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The Formation of Massive Galaxies

Owing to large surveys with the Hubble Space Telescope and ground-based telescopes we now have high resolution snapshots of the Universe dating back to only a few hundred million years after the Big Bang. The challenge now is to use this wealth of data to figure out how galaxies assembled, and what physical processes drove their evolution. The talk will highlight recent results on the evolution of the most massive galaxies, as these galaxies are in some ways the easiest to study out to high redshifts. We now have a self-consistent description of the evolution of these galaxies from compact, star forming ancestors at z~3 to their giant passively evolving descendants today. Interestingly, we do not yet understand why these galaxies followed this particular path; spectroscopic surveys such as the 3D-HST project may shed light on the physics behind the observed events.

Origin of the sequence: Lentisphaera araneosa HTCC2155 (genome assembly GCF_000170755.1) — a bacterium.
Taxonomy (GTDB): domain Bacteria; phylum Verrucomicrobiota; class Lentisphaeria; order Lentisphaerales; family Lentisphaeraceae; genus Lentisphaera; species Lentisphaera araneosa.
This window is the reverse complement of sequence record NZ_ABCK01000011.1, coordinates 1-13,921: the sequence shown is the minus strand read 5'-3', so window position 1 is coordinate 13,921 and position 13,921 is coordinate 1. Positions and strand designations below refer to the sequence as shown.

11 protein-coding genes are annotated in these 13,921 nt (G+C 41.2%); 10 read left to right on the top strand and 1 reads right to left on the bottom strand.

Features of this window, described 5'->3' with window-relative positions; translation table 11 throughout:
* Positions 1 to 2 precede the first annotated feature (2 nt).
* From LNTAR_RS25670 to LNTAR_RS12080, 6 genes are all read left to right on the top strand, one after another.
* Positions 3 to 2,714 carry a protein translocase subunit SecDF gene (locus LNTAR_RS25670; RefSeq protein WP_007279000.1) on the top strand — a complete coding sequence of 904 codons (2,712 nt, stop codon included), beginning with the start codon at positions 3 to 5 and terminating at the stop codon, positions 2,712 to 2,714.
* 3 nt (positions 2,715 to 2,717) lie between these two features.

Cody Hall

Pieter van Dokkum (Yale)

November 30, 2012
14:00 - 15:00